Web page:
It didn’t get as bad as the first time, but I found myself in a similar situation this spring. So, that’s when I tried Lending Club.

It was the same as Best Egg—just a entering your info in online, waiting to be approved and then the money was deposited right to my account within days.

I got another loan, this time for $10,000. I paid off those cards and have them hidden in my apartment.

I took out $10,000 with a three-year term at 10.41% interest rate. The origination fee was $500. My payments are $325 each month.

I know using these online loan providers isn’t for everyone, but for me I found them to be a life saver. Obviously, none of this is something anyone wants to do. I wish I would have had more self control and power over my spending, but all I can do is change going forward.

Each of my credit cards had an interest rate of between 25% and 30% because my credit isn’t the best and it seemed that my payments just weren’t making a dent. At least now I know when my debt will be paid off and I can still make extra payments to get them done faster.

Disclaimer: This is in no way sponsored by either company. I just wanted to share my experience in the hopes it can help someone else.

Feeling the (extended) winter blues


I’m someone who has always suffered from seasonal depression. It usually starts to hit me hard somewhere toward the end of January. The excitement of the holidays is over and the bleakness of winter really starts to settle in.

I try to stay positive and keep busy while I wait for spring to arrive and clear the dark clouds. Usually by sometime in March we’ve at least had a few of those sunny spring days that remind everyone the sun does, in fact, exist.

This year, though.


Here we are one week into APRIL and we are still getting snow. When it’s not snowing, it’s raining. When it’s not raining, it’s still cold and overcast.

It seems we just can’t get any relief.

I was lucky enough to go to Florida for a few days a couple of weeks ago, but it barely scratched the surface of curing my winter blues.

By the looks of the forecast we shouldn’t hold our breath for any nice days to come.

I’m not sure how much longer I can live in a climate that operates like this. I need sunshine. I need warmer weather. I need to be able to go outside without a coat more than a few months out of the year.

So, all of this to say, if you find yourself wanting to stay in bed a little longer each morning and wanting to eat pasta for dinner every night…just know you are not alone.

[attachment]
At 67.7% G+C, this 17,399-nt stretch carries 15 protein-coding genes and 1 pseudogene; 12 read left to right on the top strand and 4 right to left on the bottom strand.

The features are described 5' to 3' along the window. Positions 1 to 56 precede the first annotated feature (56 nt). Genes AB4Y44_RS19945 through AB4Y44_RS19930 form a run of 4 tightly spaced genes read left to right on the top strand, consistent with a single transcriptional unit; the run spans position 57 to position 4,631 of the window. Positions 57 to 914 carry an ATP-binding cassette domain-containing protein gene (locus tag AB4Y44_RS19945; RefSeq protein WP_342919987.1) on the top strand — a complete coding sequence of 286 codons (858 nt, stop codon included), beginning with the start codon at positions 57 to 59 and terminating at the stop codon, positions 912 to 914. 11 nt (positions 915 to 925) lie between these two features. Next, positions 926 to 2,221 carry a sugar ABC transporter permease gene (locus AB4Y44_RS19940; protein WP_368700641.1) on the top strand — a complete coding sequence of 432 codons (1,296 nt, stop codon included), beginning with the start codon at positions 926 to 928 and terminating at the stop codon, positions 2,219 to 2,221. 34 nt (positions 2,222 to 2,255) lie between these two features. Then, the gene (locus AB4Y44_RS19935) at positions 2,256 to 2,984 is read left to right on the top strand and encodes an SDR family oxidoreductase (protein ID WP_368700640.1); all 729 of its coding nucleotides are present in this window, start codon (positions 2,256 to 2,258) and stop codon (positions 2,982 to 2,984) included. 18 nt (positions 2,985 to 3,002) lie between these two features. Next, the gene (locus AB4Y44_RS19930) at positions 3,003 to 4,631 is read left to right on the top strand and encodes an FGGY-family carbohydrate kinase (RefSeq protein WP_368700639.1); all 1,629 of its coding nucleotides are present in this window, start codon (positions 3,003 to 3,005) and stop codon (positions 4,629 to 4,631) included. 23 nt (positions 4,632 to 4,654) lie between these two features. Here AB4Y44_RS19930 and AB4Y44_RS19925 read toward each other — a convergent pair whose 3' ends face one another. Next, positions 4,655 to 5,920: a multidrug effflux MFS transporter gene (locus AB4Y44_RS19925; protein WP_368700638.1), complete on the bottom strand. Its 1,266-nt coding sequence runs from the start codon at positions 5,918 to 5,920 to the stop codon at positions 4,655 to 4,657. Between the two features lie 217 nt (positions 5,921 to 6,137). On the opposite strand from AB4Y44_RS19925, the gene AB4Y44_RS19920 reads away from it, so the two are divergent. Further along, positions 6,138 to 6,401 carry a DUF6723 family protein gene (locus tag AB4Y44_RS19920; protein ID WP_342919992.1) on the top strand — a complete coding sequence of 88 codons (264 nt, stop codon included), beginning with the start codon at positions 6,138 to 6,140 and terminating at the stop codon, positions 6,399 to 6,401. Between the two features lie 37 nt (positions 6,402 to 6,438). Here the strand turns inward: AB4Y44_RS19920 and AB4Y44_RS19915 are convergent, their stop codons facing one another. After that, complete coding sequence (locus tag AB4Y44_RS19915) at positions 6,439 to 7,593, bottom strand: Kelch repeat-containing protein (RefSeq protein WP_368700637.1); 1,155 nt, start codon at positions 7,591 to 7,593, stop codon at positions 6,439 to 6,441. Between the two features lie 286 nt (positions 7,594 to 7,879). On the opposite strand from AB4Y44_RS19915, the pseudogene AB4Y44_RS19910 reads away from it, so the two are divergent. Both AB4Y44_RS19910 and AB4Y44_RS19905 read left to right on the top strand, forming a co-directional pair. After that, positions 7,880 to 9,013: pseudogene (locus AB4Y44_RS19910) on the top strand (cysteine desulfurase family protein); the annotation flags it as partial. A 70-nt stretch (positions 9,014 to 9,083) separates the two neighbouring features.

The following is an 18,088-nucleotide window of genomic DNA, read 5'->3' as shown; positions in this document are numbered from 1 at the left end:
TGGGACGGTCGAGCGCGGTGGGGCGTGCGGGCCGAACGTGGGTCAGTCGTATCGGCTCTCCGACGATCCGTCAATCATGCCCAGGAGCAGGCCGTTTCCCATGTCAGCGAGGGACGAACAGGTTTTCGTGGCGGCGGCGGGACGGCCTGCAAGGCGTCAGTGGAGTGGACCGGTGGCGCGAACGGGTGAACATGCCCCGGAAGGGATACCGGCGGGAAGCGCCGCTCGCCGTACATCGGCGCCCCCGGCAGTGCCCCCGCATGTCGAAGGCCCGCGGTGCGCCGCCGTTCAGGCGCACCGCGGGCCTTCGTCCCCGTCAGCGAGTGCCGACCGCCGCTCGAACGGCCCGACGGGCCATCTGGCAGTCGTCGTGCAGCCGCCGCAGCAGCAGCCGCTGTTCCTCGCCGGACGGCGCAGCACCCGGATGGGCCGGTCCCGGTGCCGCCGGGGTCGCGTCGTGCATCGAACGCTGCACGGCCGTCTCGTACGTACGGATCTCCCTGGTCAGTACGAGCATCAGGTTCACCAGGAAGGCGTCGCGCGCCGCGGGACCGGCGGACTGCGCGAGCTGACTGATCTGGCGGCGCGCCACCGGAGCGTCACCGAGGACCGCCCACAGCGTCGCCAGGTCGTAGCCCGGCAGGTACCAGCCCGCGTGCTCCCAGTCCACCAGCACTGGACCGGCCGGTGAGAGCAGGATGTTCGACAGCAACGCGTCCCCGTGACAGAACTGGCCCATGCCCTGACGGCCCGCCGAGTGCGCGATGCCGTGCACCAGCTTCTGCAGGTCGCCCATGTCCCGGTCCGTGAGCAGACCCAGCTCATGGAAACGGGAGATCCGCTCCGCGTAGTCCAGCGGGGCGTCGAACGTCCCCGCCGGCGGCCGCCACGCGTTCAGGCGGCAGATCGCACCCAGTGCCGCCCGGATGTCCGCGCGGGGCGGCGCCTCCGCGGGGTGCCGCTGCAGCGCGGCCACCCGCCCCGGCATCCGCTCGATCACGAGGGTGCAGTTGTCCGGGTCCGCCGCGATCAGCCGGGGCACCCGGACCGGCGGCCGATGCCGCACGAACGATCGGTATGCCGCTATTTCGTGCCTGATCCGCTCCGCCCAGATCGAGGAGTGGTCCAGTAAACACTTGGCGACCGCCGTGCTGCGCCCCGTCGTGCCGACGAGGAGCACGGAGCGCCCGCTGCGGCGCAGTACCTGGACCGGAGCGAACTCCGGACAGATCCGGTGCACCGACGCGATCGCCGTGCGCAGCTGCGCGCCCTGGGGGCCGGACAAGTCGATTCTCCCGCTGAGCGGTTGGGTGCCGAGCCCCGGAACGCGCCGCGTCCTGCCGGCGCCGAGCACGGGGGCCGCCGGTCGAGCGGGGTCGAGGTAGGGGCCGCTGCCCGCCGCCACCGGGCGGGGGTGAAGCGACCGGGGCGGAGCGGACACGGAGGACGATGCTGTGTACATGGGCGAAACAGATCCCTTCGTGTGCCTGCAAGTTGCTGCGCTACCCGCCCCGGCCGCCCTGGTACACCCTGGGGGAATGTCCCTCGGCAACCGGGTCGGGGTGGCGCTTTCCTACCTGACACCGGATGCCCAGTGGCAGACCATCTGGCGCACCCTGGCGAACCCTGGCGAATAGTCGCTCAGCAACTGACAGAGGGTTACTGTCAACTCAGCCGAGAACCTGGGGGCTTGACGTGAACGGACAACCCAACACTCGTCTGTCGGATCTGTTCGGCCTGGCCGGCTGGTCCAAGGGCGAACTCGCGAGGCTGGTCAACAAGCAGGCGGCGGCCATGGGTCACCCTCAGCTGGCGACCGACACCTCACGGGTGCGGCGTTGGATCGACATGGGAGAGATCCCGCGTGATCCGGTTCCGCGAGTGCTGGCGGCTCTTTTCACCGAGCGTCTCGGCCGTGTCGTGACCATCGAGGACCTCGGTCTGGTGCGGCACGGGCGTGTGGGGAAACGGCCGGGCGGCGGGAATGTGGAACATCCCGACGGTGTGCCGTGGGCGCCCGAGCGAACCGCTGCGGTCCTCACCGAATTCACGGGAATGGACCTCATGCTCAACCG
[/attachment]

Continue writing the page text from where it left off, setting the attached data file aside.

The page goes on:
Let’s all try to muddle through the next couple of weeks and hopefully we will find ourselves on the other side.

Personal finances: My biggest money mistakes


I’ve made a lot of financial mistakes since I turned 18 and was responsible for my own money. There are a few that really make me cringe and have impacted my financial future more than others and I’d like to talk about them here in case you can identify with them.

Some of these mistakes were made unintentionally, but some of them were truly just bad decisions — putting short term happiness and gratification over having a financially secure future.

Here are my four biggest money mistakes:

Taking out a personal student loan to study abroad: All student loans are awful, but the one that seems to just be salt in the wound is the personal student loan I took out when I took a three-week trip to Thailand the summer after my sophomore year of college. The trip cost about $8,000 and I definitely didn’t have that kind of money lying around to pay for it out of pocket. Of course, the professor played up the importance of taking a trip like this and how I could probably get a student loan to cover it. So, my inexperienced 19-year-old self marched right to the financial aid office and got approved for a $8,000 personal loan through a private bank—not through the government which is what many student loans are through. I wouldn’t learn until after graduation that the loan had been accruing interest for the last two years of college totaling a whopping extra $3,000 to the loan’s total. I JUST NOW am back down to the original principal balance. It’s taken me EIGHT YEARS to pay off $3,000 in interest because the interest still accrues daily. There is also no option for an income-based repayment or any kind of relief or help. Personal student loans have no protections. So, if I could go back in time and not take out that loan I would. I’d really like that $85 I pay on it every month.